"It's quite expensive but it's worth it," said Philippe Amardielh, 20, waiting in line since 9:30 a.m. to claim the first iPhone in Paris when doors open at 6:30 p.m.
"I've already prepared my Mac to synchronize everything - my contacts, my music, my favorite Internet sites," he said.
Didier Lombard, head of Orange parent France Telecom, said he hopes to sell as many as 100,000 of the cult handset by the end of the year, undeterred by its high price tag.
The iPhone, which combines a cell phone with an iPod media player that also can wirelessly access the Internet, has shaken up the "smart phone" business and set other manufacturers scrambling to add features.
Named invention of the year by Time Magazine for its design, pioneering software and because it's "touchy-feely," the iPhone has won over users since it debuted June 29 in the United States.
Apple has sold over 1.4 million iPhones already and hopes to sell 10 million in 2008, helped by its launch in Europe, then in Asia next year. On Nov. 9, when the iPhone made its European debut, more than 10,000 were sold in Germany alone.
Lombard hopes the popular handset will bring new customers into his stores.
In a challenge to Apple's strategy thus far to offer its iPhone through an exclusive mobile operator for each region, Orange is selling unlocked handsets to comply with French consumer law.
Apple's model has already been thwarted by a Hamburg court, which forced Germany's Deutsche Telekom to start selling an unlocked phone via its T-Mobile unit after a challenge from rival Vodafone Group PLC.
In France, the unlocked handset will cost €649 (US$965.32), much cheaper than the €999 (US$1,485.91) T-Mobile is charging. The cost of unlocking the handset is €100 (about US$149).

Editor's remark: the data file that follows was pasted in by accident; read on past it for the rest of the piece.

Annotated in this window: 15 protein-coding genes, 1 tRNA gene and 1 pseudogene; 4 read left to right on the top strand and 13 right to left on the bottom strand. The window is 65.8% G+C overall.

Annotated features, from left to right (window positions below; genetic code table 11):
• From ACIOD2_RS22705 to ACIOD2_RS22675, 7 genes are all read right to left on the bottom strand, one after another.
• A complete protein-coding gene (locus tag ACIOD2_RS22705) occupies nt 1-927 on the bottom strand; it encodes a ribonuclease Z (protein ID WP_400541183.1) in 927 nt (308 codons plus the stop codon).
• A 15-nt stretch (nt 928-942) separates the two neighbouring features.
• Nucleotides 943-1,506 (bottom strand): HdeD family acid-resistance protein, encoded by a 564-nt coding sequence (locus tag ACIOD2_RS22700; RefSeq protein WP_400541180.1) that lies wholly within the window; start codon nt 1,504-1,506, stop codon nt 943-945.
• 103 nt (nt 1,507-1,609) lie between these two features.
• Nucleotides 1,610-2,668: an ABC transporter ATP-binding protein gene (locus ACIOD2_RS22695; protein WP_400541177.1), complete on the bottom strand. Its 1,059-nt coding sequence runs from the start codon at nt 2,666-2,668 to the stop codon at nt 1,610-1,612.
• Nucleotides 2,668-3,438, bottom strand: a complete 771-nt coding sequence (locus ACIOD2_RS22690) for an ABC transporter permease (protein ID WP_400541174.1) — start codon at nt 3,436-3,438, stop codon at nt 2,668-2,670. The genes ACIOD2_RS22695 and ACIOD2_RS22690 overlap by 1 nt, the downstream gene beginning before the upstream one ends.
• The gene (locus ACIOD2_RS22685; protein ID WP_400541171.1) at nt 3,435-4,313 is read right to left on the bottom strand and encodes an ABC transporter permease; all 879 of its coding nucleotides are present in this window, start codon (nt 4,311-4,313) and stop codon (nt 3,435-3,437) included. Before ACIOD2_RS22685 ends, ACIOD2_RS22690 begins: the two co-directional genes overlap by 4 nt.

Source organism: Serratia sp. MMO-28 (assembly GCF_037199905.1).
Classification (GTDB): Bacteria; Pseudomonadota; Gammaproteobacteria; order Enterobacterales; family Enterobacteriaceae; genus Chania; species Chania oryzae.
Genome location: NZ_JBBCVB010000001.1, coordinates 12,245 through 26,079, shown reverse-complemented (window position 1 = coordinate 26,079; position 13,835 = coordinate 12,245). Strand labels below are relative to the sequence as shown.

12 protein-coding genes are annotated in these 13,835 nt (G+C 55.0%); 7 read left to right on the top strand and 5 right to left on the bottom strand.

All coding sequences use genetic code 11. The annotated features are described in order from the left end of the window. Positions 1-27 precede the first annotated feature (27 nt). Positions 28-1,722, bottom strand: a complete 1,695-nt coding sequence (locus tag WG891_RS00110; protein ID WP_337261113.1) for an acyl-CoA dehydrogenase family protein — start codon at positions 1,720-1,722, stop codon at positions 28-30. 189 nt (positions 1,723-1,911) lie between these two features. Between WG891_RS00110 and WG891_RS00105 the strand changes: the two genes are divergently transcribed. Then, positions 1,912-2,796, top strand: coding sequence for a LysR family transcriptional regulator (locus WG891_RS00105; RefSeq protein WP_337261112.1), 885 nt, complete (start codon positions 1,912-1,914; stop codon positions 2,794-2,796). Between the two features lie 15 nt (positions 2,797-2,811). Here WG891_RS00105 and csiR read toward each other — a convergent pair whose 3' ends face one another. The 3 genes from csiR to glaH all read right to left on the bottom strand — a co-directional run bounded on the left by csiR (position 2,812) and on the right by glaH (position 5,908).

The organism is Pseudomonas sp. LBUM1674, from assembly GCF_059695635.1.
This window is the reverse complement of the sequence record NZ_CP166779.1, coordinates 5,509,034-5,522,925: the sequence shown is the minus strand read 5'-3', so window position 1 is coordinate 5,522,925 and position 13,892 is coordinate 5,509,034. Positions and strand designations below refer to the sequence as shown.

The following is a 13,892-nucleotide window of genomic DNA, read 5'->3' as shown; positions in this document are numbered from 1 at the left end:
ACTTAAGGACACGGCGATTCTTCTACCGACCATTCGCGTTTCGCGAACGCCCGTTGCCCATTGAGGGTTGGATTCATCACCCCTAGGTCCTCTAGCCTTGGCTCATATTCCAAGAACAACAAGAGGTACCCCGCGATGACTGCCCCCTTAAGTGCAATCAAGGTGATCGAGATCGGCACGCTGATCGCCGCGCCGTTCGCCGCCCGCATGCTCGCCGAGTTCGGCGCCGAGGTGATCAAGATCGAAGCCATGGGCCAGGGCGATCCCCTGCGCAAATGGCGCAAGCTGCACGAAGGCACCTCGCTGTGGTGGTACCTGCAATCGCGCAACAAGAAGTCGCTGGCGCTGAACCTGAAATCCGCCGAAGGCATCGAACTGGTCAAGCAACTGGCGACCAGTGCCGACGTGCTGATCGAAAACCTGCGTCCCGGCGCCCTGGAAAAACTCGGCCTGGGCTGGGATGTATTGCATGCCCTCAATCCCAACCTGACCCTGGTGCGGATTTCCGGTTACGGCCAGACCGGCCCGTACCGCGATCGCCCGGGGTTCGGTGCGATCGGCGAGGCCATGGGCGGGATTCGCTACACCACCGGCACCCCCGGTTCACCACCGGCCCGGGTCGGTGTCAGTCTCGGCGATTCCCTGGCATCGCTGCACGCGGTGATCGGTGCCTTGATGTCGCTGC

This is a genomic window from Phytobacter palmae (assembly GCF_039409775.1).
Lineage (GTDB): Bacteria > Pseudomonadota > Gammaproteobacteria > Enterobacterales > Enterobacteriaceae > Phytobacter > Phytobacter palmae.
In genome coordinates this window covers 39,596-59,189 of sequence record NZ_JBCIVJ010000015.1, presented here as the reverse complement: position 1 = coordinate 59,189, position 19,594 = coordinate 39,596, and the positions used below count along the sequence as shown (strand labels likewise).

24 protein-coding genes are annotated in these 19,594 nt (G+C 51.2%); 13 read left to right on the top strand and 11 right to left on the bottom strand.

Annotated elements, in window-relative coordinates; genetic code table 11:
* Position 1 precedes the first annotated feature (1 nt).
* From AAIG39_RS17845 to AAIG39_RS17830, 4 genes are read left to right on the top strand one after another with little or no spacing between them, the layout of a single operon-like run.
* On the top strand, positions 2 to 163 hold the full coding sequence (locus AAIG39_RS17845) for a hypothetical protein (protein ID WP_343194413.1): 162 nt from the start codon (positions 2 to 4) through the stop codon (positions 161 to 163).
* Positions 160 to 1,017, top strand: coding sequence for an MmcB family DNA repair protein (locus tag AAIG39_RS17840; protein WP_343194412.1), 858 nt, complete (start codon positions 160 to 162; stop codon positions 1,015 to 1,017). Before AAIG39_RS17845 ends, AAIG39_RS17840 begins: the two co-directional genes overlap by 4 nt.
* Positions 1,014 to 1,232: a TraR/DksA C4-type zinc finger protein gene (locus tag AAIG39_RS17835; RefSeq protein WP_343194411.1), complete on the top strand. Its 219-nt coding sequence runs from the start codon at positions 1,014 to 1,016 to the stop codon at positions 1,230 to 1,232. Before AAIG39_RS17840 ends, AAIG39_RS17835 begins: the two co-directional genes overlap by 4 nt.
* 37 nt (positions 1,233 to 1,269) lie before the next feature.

Orange is also offering the iPhone for a discounted €399 (about US$593) - the same price as Germany - with a two-year subscription plan.
Companies routinely offer phone discounts to customers who sign up for lengthy contracts.
In the United States, AT&T Inc. sells the 8-gigabyte iPhone at US$399, after slashing the price by a third within two months of the gadget's debut from an initial $599. Consumers in Britain, where the iPhone is sold by exclusively by O2 - pay 269 pounds (€375, US$556). European price tags include value-added tax.
In France, Orange said it is offering monthly contracts varying from €49 to €119 (about US$73 to US$177) with the discounted model. All of them offer visual voicemail - allowing consumers to choose the messages they listen to - and unlimited access to e-mail and the Web, Orange said.
The iPhone goes on sale nationwide on Thursday.
Flouting the exclusive deal between Apple and Orange, a French Web site has been offering the iPhone since Monday tied to contracts with Orange's competitors.
On phoneandphone.com, an iPhone with a Bouygues Telecom contract is priced at €299 (about US$445), undercutting Orange. The site had been selling the iPhone previously, but following legal threats from Apple it agreed at the end of October to hold off selling the phone until it came on to the European market.
Apple did not respond to a request for information, but Orange spokesman Louis-Michel Aymard said the company is prepared to take legal action to ensure the exclusive operator agreement is respected.
Customers who put SIM cards from Orange's rivals into an unlocked iPhone run the risk of not being able to use all of its features or seeing their phones melt down after software updates.